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Medical Intel

Feb 12, 2019

Relaxing is important an important part of life—especially for the heart. In fact, when the heart has difficulty relaxing between beats, people can develop diastolic heart failure, a serious functional condition. Discover which treatment options can help.



Intro: MedStar Washington Hospital Center presents Medical Intel where our healthcare team shares health and wellness insights and gives you the inside story on advances in medicine.

Host: Thanks for joining us today. We’re speaking with Dr. Valeriani Bead, a board-certified cardiologist at the MedStar Heart and Vascular Institute, with extensive experience in nuclear cardiology and echocardiography. Welcome, Dr. Bead.

Dr. Valeriani Bead: Thank you for having me. I’m really happy to be here.

Host: Today we’re discussing diastolic heart failure which occurs when the left ventricle or the lower left chamber of the heart can’t properly fill with blood. Dr. Bead, is diastolic heart failure a common heart condition?

Dr. Bead: Yes. But first we need to understand what diastolic heart failure is. In simple terms, it’s defined as an abnormality of the diastolic filling, or what we call the relaxation, of the left side of the heart, despite the fact that the heart pumping function is normal. And usually it occurs when the ability of the left side of the heart...when it can’t really accept blood or it’s impaired. And this can lead to a higher pressure inside the heart. Then, that can lead to fluid build-up in the lungs and also to the rest of the body. Now, to answer your question, diastolic heart failure is quite common, and it’s thought to be as prevalent as 20 to 70 percent in some patient populations and is thought to be responsible for about two-thirds of the incidence of congestive heart failure that we see in general.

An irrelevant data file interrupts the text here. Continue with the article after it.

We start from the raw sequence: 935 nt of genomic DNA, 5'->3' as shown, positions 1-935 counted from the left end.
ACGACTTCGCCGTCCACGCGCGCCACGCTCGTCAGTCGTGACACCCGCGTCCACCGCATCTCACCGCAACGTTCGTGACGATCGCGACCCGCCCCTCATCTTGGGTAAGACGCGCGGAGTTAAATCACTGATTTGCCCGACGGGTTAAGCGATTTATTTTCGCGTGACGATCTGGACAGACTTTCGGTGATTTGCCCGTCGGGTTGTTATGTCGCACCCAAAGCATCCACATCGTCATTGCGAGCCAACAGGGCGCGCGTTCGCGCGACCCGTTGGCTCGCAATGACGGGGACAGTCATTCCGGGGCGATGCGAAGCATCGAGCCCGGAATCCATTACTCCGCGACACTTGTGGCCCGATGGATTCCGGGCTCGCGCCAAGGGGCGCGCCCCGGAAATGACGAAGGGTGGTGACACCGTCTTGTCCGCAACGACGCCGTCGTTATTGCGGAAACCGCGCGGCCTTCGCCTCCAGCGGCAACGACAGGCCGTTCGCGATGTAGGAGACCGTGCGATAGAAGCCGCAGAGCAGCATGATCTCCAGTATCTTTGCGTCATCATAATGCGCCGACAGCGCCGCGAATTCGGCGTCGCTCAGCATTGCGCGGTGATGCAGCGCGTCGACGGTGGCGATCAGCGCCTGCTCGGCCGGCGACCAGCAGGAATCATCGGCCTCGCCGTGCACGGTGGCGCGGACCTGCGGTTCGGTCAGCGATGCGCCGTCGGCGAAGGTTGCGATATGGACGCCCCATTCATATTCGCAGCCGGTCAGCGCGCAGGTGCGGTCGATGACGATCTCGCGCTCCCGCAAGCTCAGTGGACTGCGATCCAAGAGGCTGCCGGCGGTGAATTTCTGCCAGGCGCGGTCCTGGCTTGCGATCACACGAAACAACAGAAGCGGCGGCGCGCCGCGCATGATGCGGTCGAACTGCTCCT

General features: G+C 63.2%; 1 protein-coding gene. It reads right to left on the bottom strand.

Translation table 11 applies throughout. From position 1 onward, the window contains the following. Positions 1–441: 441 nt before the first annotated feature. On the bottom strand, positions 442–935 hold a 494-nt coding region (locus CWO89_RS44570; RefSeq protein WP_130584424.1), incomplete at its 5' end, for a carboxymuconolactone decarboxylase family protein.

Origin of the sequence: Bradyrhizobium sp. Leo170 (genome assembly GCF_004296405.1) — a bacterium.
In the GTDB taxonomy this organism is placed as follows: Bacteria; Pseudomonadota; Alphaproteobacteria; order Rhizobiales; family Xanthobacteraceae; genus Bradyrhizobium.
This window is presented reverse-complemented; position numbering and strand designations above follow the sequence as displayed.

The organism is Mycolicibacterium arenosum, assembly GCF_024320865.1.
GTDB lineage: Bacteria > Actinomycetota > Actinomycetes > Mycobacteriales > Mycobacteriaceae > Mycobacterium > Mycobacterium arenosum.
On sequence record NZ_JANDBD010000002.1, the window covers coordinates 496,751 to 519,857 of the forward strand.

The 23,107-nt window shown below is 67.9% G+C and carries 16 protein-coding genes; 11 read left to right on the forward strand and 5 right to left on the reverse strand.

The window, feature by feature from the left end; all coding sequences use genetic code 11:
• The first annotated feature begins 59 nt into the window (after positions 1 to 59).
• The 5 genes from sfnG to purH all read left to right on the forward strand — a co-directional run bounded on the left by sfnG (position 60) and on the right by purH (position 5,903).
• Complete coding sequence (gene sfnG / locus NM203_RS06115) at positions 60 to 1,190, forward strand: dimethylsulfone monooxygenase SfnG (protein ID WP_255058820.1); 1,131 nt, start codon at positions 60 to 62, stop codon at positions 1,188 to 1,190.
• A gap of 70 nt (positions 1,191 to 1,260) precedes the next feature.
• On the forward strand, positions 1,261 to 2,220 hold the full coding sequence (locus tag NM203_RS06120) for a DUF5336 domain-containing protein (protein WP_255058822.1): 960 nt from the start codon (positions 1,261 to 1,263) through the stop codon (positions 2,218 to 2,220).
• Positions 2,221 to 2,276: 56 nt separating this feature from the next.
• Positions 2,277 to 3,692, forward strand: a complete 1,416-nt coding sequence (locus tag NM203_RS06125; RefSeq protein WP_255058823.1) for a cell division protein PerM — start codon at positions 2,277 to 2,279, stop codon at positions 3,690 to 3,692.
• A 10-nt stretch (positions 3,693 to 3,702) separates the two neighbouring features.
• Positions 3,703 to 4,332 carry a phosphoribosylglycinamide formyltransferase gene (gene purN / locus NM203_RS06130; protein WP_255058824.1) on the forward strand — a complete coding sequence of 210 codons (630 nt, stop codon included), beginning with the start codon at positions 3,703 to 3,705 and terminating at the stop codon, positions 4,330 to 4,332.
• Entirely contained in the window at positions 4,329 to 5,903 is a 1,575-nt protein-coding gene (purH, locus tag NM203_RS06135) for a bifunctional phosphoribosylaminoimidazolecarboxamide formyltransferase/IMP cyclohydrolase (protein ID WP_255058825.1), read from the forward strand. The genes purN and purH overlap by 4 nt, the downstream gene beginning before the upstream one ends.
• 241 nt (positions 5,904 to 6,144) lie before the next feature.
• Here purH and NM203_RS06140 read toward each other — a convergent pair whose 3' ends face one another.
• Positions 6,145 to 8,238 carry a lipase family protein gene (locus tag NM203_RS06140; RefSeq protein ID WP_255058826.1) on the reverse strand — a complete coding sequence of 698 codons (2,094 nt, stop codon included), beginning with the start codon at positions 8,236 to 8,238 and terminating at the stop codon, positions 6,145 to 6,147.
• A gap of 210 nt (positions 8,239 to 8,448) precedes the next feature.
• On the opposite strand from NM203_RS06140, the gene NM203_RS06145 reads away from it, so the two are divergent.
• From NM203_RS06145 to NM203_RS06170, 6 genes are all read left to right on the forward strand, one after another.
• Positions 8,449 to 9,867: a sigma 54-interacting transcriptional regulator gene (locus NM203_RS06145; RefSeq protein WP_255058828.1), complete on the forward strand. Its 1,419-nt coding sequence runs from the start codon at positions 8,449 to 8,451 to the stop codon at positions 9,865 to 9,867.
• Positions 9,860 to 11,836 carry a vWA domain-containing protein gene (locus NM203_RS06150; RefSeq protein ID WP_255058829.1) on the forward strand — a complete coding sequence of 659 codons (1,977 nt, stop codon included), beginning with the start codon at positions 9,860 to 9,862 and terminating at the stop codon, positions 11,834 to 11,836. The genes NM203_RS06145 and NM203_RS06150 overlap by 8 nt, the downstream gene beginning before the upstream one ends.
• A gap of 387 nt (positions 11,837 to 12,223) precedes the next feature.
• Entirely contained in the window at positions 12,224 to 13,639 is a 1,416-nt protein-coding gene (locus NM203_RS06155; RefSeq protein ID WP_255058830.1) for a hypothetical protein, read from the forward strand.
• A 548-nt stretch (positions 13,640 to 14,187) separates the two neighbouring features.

Host: What are some of the main symptoms of diastolic heart failure?

Dr. Bead: Some of the most common symptoms that we experience with diastolic heart failure are shortness of breath, fatigue, lightheadedness or fainting, and sometimes even an irregular or abnormal heartbeat.

Host: How is this condition diagnosed?

Dr. Bead: Typically, we diagnose diastolic heart failure by good, comprehensive history and physical exam. And then, based on that, we may order some imaging tests called an echocardiogram, which is a sonogram of the heart. This is often combined with the stress tests to show how blood is flowing in the heart during exercise. Finally, we may do additional blood tests or even an invasive procedure called a cardiac catheterization, which is when a thin tube is inserted into the heart in order to see how the heart is functioning and to determine whether or not there are any blockages in the arteries.

Host: Could you tell us a little bit about your patient population for diastolic heart failure?